Welcome to Pixalate’s CTV & Mobile App Manual Reviews According to COPPA, a series containing the detailed factors the Trust & Safety Advisory Board educators used to assess an app’s child-directedness.
The educators manually review thousands of mobile apps available in the Google Play & Apple App Stores as well as connected TV (CTV) apps from the Roku Channel Store and Amazon Fire TV App Store using the COPPA Rule factors shown below & make those results available to the public at ratings.pixalate.com.
This post takes a look at a popular mobile app on both the Google Play & Apple App Stores with over 1 million+ downloads. Our reviewer discusses how the subjective factors set forth in the COPPA Rule apply to the app and factor into the reviewer's determination as to whether the app is child-directed or general audience (i.e., it is not targeting children).
The teacher will indicate the factors they relied upon in their assessment using the 10 factors shown below that reflect the 10 child-directed factors in the COPPA Rule.
The gameplay screenshots for Clumsy Ninja have visual content directed to children with animation that includes computer-animated images of childlike ninjas with actual simulation and other images that would appeal to children. The subject matter would appeal to both adults and children. The app store description says, “Meet Clumsy Ninja, the most hapless ninja ever to grace a touchscreen! Train him, throw him, tickle him, and even tie balloons to him.”
The goal of the game is to train the clumsy ninja and travel to new locations to complete quests while doing so, which would appeal to a mixed audience. The interactive game allows the person to meet new characters and learn new moves. The app store description says, “Everything you do will make Clumsy Ninja more skillful, and help him find his missing friend, Kira.”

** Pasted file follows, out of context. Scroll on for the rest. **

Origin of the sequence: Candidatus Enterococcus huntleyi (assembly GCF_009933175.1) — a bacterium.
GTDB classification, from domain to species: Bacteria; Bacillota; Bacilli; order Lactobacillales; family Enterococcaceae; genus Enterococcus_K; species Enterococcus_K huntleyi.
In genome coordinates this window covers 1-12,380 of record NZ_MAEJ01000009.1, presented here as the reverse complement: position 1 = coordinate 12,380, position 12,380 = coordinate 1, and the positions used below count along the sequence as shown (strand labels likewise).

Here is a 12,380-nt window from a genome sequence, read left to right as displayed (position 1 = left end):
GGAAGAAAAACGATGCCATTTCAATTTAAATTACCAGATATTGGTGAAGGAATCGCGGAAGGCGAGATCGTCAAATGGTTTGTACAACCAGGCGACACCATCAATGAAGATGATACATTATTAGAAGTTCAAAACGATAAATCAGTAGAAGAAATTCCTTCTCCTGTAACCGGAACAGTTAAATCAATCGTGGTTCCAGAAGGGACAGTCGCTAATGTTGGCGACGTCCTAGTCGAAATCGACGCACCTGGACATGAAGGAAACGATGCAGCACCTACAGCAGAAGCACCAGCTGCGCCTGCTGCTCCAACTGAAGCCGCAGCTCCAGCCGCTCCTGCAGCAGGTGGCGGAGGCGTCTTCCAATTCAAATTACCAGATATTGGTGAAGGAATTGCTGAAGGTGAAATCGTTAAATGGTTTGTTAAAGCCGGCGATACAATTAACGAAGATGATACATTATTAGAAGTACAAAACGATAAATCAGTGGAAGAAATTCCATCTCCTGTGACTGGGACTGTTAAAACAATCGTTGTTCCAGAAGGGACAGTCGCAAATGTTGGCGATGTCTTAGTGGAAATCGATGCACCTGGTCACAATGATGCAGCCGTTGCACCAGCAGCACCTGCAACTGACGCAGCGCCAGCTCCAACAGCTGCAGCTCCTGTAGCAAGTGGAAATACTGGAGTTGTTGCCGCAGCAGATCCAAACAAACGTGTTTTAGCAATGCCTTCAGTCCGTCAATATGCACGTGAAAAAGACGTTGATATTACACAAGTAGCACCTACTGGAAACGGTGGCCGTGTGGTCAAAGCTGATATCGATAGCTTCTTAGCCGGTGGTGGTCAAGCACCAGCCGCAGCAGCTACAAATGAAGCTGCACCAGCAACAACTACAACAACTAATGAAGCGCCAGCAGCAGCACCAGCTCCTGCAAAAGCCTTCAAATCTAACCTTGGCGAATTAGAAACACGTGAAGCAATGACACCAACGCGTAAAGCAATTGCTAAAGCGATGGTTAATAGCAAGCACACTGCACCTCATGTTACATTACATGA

This game is rated E for Everyone in the Google Play Store and 4+ in the Apple store. I saw evidence of both adults and children using the app in the online reviews. At least two reviews demonstrate that kids use the app. In June of 2021, a reviewer said “...My younger siblings have this game as well and as far as I've seen their progress is saved perfectly..” In May of 2022, another reviewer said “.... I loved playing it when I was 10-12 and got pretty far into the story..”
Screenshots of Clumsy Ninja:
Pixalate’s Trust and Safety Advisory Board was created to bring in individuals with experience using child-directed apps in the classroom to review and assess which apps are child-directed. This manual review process serves to quality check Pixalate’s automated review process. See our full methodology for more information.
This blog post published by Pixalate is available for informational purposes only and is not considered legal advice. By viewing this blog post, the reader understands and agrees that there is no attorney-client relationship between the reader and the blog publisher. The blog should not be used as a substitute for legal advice from a licensed professional attorney in the applicable jurisdiction(s), and readers are urged to consult their own legal counsel on any specific legal questions concerning any specific situation. The content of this blog post reflects Pixalate's opinions with respect to factors that Pixalate believes may be useful to the digital media industry. Pixalate's opinions are just that, opinions, which means that they are neither facts nor guarantees; and this blog post is not intended to impugn the standing or reputation of any entity, person or app, but instead, to report findings pertaining to mobile and Connected TV (CTV) apps.
Disclaimer: The content of this page reflects Pixalate’s opinions with respect to the factors that Pixalate believes can be useful to the digital media industry. Any proprietary data shared is grounded in Pixalate’s proprietary technology and analytics, which Pixalate is continuously evaluating and updating. Any references to outside sources should not be construed as endorsements. Pixalate’s opinions are just that - opinion, not facts or guarantees.
Per the MRC, “'Fraud' is not intended to represent fraud as defined in various laws, statutes and ordinances or as conventionally used in U.S. Court or other legal proceedings, but rather a custom definition strictly for advertising measurement purposes. Also per the MRC, “‘Invalid Traffic’ is defined generally as traffic that does not meet certain ad serving quality or completeness criteria, or otherwise does not represent legitimate ad traffic that should be included in measurement counts. Among the reasons why ad traffic may be deemed invalid is it is a result of non-human traffic (spiders, bots, etc.), or activity designed to produce fraudulent traffic.”